And in case you’ve spent hundreds of hours already towards the game and still wanted more, you also unlock a sandbox island to which you will not be hurdled by fulfilling contracts in the main islands which honestly, I didn’t care much about. And in case you want to know more about contracts, it’s simply a way to increase progress towards an island in order to unlock more stuff and get even more cash but let’s get back to the sandbox bit! You get a fairly huge island to which you have unlimited resources to build to your heart’s content or simply get away with releasing every dinosaur in the wild and letting nature do its thing. Although you don’t have access to every undiscovered dinosaur or upgrades which is understandable to keep you from playing the main islands first before going crazy in sandbox.
Now graphically-speaking it’s an awesome treat from the world itself and its weather effects to the dinosaur’s behavioral patterns. Each and every single little detail is perfect… well mostly! As there are a couple of minor things that grinds my gears and that’s overlapping on areas, mostly on walls, and at times when two dinosaurs duke it out which sometimes just doesn’t do it justice. But when it really comes down to weather effects, the rain effect is as serious as it gets as it does make a whole lot of difference and is highly visible in the dinosaur’s skin to the greenery surrounding the island. At times I fail to realize I’ve been staring way too much to the point it would count as sexual harassment if it applies to dinosaurs as well.
Hearing a dinosaur’s roar is such a great experience especially when you finally get to see its first release into the wild or in this case, in its new cage! Not only do I get to see whether it would fit in with everyone else within it but just having it let out a striking roar strikes fear in some as something as huge as a T-Rex or a ceratosaurus can induce panic towards smaller carnivores like a dilophosaurus. Not only that, their roars and cry also act as a sign something isn’t right in most cases.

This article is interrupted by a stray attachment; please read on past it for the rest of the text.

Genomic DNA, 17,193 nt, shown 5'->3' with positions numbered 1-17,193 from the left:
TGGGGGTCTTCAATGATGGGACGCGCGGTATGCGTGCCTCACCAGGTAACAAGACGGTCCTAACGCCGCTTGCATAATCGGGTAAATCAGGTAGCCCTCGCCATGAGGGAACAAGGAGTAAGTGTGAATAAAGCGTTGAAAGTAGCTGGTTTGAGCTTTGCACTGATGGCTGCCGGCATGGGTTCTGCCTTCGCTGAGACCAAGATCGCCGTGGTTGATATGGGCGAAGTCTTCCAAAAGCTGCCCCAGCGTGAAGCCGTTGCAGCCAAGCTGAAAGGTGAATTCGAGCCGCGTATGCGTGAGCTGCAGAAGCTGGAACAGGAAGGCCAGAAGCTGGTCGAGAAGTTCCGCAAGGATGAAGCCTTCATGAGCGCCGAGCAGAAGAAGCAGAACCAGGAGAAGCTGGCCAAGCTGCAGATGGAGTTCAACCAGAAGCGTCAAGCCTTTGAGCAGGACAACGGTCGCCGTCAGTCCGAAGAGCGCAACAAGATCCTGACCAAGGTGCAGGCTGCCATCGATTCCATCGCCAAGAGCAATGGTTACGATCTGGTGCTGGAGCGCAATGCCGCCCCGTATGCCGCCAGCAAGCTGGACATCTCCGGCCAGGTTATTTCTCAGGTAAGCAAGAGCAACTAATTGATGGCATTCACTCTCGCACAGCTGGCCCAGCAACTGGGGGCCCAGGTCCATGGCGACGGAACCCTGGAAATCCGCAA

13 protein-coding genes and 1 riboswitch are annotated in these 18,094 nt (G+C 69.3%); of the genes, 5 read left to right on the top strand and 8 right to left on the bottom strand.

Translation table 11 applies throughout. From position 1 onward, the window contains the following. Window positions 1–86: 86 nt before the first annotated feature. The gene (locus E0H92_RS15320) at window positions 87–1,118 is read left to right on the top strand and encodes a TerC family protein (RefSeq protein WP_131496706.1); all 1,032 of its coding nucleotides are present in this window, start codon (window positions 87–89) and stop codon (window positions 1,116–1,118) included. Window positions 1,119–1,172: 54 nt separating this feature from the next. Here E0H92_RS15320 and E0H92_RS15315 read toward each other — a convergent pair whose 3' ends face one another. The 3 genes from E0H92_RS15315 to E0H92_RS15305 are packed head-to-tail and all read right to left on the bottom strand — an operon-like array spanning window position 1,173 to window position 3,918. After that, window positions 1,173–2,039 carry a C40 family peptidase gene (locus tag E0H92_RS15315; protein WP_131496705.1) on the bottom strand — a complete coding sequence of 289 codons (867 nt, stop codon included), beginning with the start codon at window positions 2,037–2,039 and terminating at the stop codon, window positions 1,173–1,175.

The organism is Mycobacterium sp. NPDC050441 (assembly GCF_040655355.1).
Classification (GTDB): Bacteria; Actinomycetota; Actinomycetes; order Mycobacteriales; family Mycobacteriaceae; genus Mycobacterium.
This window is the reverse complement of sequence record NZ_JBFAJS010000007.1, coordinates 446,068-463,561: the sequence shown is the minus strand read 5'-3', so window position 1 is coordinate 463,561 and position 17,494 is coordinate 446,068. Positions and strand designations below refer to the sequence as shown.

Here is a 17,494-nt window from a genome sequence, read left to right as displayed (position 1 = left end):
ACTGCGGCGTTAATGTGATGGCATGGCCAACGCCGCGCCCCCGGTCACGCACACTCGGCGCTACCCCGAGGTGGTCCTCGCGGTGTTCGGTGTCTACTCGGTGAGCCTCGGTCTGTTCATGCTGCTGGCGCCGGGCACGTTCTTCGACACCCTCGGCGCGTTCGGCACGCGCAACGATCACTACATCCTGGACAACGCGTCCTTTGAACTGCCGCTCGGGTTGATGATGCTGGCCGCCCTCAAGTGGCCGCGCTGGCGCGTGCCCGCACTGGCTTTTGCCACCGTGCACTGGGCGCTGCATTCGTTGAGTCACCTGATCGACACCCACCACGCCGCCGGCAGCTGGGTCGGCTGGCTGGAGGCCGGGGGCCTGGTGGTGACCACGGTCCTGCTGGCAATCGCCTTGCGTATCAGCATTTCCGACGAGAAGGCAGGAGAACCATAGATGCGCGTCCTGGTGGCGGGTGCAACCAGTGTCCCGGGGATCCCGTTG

For such a great game, it does have its share of negativity and one of which is that accessing the left-hand side menu doesn’t work in certain conditions especially when the cursor or circle in the middle on my console version is pointing towards anything that isn’t grass. The other thing that makes the game a bit less fun is the bugs although rarely. There’s one time that the transport chopper was carrying a velociraptor but instead of lifting it like normal, the raptor end up staying on the ground and only having the cables to lift it up extend until reaching the destination. And that would’ve been all fine if not for the fact that it still brought it in its cage but sadly, it went straight back to where it was tranquilized just to wake up and terrorize more of the park-goers. And probably one of the minor things I find was a little bit disappointing is the lack of variation towards buildings, one type of hotel which is so huge that there’s going to be wasted space one way or the other as there’s not a lot of smaller buildings other than your average entertainment facilities that offer food or leisure.
Should you even ask? Its dinosaurs meet Sim City. There’s no doubt it’s one of the best games I played this year despite only being halfway through. And for a game that can be catered to children and adult-alike this one deserves my recommendation, hands down! A simplified builder and breeding game while also offering manual controls of vehicles give the game a bit of depth that wasn’t present on any other game, I think? Then there’s the status bars of each dinosaur, which is a great way to simplify and keep track of their needs from food, environment and social aspects.